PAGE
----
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energy & nuclear

Public Acces Program Featuring Information about Nuclear Energy.

The weekly Public Access program, "A Growing Concern," will focus on the ongoing disaster at the Fukishima Nuclear Facility, and also discuss nuclear energy in general. I've heard little, if any corporate coverage about the inherent dangers of this technology. This is an excellent opportunity to go beyond this shallow coverage. Friday, March 18, 2011 at 7:00, channel 11.
Guests will be Lloyd Marbet, Executive Director of Oregon Conservancy Foundation and Local attorney Greg Kafoury. Both guests have been in the trenches opposing nuclear energy since the late 1970's, successfully fighting to close Oregon's only nuclear facility, Trojan, which was finally demolished in May of 2006. (See accompanying graphic for a listing of problems with just this particular facility)

According to a recent poll, close to 80% of U.S. citizens feel comfortable with our nuclear energy technology. But I wonder if they would feel that comfortable if they were hearing more than the pablum that passes for information on our local and cable news stations.
For instance, much has been discussed about the dangers of the spent nuclear pools drying out. I've even heard that at one of the Fukishima facilities there is 125 some odd tons, of this material, a 1/4 million pounds.
They also say that the U.S. has 104 of nuclear facilities and there are over 400 worldwide. No attempt has been made to measure the total amount of this material, or even mention the fact that no one has any idea what to do with it. And this material lasts for centuries. How many million pounds of this radioactive material is sitting in holding ponds, some near seismic fault lines, or in the path of possible tsunamis, floods, or volcanos?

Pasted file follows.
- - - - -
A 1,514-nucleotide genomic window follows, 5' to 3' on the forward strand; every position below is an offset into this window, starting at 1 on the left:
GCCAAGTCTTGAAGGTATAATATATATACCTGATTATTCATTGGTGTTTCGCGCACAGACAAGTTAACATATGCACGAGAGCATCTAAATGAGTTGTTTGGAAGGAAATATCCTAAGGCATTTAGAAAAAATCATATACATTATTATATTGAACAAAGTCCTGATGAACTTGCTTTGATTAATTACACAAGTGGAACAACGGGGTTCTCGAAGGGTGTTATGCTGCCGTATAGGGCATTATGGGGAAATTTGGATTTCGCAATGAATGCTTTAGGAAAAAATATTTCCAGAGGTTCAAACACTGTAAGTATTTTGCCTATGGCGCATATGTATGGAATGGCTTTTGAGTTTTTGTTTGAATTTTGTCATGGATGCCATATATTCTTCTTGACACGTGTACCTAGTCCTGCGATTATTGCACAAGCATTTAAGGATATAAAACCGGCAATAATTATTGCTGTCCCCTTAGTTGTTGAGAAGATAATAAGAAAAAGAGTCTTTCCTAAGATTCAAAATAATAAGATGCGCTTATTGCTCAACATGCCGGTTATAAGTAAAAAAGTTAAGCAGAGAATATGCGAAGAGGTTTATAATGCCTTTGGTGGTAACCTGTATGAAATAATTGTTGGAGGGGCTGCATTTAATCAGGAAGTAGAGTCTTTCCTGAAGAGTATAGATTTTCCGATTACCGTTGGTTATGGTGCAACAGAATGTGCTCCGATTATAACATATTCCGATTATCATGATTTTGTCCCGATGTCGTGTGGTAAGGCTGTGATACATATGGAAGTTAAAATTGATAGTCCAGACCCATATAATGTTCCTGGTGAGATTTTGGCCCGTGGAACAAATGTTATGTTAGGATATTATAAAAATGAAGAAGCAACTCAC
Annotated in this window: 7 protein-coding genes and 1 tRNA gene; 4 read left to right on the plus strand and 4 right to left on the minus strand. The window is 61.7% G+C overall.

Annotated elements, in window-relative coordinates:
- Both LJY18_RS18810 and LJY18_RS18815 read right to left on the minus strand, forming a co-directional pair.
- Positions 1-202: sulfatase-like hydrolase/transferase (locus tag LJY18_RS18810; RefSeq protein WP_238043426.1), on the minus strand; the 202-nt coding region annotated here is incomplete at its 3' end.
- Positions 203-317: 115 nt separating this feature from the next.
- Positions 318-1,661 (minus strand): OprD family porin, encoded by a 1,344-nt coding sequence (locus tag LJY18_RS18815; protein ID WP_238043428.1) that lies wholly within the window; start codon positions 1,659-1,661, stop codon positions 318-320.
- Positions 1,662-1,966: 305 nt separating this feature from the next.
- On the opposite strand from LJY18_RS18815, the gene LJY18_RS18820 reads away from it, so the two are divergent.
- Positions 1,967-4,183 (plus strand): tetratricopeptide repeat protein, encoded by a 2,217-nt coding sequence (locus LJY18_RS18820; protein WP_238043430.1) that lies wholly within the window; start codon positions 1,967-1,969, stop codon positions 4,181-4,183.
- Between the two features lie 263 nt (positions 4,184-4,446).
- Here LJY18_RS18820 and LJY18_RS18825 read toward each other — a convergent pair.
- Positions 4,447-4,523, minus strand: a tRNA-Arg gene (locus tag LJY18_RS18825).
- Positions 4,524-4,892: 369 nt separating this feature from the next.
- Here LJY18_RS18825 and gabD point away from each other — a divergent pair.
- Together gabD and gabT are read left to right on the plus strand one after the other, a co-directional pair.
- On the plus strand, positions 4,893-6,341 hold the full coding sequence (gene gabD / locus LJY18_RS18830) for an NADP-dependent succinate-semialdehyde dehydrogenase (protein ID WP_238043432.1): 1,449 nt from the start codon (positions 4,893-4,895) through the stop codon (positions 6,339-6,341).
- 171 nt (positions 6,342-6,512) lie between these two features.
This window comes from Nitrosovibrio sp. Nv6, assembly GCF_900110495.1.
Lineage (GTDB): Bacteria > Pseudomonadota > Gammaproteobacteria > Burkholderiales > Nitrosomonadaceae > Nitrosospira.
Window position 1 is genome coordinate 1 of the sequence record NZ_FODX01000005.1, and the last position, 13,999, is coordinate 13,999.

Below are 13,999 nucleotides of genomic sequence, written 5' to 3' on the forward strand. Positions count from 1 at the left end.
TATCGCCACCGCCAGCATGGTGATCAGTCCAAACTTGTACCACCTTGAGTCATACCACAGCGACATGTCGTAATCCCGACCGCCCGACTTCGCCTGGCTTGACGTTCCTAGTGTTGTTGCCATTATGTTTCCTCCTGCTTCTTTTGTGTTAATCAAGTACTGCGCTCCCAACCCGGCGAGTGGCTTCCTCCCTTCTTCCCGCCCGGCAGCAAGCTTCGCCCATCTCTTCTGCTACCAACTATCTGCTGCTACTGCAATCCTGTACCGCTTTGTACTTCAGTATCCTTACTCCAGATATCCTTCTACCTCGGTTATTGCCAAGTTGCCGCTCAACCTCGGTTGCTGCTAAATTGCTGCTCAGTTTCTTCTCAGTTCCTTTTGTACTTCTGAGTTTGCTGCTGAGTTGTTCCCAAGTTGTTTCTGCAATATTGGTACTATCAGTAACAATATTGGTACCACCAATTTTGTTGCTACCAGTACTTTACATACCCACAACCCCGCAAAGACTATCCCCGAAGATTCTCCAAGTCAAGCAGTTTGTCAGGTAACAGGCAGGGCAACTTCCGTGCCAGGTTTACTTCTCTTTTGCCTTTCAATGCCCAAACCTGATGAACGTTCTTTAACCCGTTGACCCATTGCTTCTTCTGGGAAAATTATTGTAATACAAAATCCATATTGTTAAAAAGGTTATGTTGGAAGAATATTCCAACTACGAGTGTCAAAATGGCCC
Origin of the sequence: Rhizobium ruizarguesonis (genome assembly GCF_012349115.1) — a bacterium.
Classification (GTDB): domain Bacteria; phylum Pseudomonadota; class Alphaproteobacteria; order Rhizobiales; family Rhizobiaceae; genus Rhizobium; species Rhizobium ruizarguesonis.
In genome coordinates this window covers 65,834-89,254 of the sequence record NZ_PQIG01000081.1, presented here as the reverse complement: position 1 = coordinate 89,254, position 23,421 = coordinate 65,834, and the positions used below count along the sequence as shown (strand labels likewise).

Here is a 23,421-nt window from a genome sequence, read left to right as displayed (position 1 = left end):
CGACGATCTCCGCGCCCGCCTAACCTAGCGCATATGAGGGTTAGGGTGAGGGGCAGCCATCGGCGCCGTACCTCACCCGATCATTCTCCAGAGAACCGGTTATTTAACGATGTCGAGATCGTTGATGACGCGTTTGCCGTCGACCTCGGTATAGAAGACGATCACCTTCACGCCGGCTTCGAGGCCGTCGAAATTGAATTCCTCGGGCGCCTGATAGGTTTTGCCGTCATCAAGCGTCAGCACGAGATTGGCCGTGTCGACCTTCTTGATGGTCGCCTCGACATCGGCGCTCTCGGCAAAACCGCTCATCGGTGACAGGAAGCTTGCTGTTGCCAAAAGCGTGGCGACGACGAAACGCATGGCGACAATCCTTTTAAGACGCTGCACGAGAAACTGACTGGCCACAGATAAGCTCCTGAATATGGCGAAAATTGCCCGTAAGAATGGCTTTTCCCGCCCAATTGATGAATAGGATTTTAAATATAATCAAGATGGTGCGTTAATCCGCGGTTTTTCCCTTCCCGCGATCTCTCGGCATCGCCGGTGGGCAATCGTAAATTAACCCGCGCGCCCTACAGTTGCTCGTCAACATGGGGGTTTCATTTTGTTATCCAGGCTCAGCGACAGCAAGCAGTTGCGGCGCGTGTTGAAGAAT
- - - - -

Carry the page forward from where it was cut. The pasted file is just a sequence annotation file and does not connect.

Wouldn't the average person find this alarming, and maybe even conclude that we should stop certifying these dangerous facilities and maximize our efforts to move towards really sustainable and green energy program?
Shouldn't they at least be informed that our governments, nuclear watchdog agencies and energy corporations has allowed this circumstance and profited from their construction and operation? But nothing has been said, at least when I was watching, about the fact that there is no safe way to store this material or the magnitude of the nuclear waste involved.

Perhaps we need much more than more stringent standards; perhaps the profit incentive has drifted our leaders away from their primary obligation to protect the public. Most of these 400 or so facilities are still operating, and many countries, the U.S. included, have plans to build more.

Please tune in to the program this evening, channel 11, from 7 - 8:00. Lloyd and Greg will have much to pass along to the viewers, and there is the possibility of phone calls from some experts in the field.